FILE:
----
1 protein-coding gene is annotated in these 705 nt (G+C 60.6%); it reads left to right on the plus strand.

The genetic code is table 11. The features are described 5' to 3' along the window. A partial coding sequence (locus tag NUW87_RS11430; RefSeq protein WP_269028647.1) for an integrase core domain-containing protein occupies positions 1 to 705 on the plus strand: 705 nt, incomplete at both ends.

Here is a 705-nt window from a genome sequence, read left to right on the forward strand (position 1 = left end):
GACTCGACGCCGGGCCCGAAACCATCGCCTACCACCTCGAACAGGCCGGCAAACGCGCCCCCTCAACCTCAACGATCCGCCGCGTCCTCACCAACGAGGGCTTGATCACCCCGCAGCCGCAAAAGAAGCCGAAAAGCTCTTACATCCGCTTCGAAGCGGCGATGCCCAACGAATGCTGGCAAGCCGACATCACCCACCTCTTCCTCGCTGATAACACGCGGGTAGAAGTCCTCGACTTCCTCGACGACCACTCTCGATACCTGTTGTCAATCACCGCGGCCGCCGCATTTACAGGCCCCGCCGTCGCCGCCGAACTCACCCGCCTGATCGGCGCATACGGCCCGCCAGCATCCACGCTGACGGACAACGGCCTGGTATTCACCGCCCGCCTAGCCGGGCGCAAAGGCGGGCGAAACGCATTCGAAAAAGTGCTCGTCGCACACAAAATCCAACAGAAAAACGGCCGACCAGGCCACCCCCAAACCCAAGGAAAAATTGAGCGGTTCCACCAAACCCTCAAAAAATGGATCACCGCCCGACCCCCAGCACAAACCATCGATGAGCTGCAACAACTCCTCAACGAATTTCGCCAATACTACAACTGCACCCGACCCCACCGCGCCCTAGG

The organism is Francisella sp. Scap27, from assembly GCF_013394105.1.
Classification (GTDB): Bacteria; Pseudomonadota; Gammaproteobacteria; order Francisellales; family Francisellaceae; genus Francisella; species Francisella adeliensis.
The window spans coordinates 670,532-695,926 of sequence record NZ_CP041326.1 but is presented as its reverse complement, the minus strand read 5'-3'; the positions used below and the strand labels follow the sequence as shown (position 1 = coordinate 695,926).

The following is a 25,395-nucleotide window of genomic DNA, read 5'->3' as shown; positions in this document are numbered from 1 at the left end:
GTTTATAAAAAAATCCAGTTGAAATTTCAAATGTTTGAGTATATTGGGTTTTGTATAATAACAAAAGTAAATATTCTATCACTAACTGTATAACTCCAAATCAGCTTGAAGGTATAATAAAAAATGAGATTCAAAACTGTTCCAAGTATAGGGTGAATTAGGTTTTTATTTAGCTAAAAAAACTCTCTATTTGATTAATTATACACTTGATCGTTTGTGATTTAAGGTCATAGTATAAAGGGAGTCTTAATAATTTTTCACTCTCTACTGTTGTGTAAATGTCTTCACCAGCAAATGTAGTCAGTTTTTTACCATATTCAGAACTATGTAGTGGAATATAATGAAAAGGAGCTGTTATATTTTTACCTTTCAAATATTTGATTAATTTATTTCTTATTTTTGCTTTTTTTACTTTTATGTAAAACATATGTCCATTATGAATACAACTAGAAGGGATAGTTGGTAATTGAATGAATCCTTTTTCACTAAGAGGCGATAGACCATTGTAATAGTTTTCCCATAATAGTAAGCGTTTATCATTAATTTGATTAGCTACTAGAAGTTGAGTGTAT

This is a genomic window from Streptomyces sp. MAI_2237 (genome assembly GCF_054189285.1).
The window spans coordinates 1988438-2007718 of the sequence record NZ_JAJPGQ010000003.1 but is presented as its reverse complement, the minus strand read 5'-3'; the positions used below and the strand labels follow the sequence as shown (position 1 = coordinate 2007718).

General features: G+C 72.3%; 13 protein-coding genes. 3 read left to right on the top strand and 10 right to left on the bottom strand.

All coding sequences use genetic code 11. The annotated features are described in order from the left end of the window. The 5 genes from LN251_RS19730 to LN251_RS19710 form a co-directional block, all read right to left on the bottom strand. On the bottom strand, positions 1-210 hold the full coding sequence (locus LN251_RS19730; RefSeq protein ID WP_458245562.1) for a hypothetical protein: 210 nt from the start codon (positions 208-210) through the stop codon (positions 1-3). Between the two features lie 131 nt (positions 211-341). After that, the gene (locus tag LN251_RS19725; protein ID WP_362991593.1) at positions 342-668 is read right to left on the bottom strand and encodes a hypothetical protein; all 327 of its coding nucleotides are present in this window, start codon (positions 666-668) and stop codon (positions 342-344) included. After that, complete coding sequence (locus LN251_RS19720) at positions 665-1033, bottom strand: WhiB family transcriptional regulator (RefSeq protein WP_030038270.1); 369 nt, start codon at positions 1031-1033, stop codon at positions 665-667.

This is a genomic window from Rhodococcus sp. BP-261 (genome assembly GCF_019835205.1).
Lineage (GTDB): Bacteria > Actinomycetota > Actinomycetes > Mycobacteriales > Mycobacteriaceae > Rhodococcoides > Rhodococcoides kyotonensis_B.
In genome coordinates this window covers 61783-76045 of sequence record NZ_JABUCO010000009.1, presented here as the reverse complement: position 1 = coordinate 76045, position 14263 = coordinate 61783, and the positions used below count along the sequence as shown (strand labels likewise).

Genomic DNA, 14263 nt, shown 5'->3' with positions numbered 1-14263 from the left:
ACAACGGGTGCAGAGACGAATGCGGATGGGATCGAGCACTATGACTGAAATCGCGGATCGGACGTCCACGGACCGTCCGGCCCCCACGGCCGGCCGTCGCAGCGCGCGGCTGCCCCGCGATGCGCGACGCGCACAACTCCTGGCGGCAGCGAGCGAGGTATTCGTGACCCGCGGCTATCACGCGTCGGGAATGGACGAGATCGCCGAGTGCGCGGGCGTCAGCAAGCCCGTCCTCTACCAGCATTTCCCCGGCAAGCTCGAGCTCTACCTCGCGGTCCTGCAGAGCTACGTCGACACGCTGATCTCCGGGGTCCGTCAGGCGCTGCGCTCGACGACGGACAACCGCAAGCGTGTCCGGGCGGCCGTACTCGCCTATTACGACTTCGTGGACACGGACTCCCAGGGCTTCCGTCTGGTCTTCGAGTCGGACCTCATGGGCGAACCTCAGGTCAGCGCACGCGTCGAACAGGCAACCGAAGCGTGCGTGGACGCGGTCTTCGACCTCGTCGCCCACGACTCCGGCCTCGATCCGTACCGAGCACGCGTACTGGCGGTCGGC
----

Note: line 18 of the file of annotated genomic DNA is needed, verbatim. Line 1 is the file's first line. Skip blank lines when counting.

ACAACGGGTGCAGAGACGAATGCGGATGGGATCGAGCACTATGACTGAAATCGCGGATCGGACGTCCACGGACCGTCCGGCCCCCACGGCCGGCCGTCGCAGCGCGCGGCTGCCCCGCGATGCGCGACGCGCACAACTCCTGGCGGCAGCGAGCGAGGTATTCGTGACCCGCGGCTATCACGCGTCGGGAATGGACGAGATCGCCGAGTGCGCGGGCGTCAGCAAGCCCGTCCTCTACCAGCATTTCCCCGGCAAGCTCGAGCTCTACCTCGCGGTCCTGCAGAGCTACGTCGACACGCTGATCTCCGGGGTCCGTCAGGCGCTGCGCTCGACGACGGACAACCGCAAGCGTGTCCGGGCGGCCGTACTCGCCTATTACGACTTCGTGGACACGGACTCCCAGGGCTTCCGTCTGGTCTTCGAGTCGGACCTCATGGGCGAACCTCAGGTCAGCGCACGCGTCGAACAGGCAACCGAAGCGTGCGTGGACGCGGTCTTCGACCTCGTCGCCCACGACTCCGGCCTCGATCCGTACCGAGCACGCGTACTGGCGGTCGGC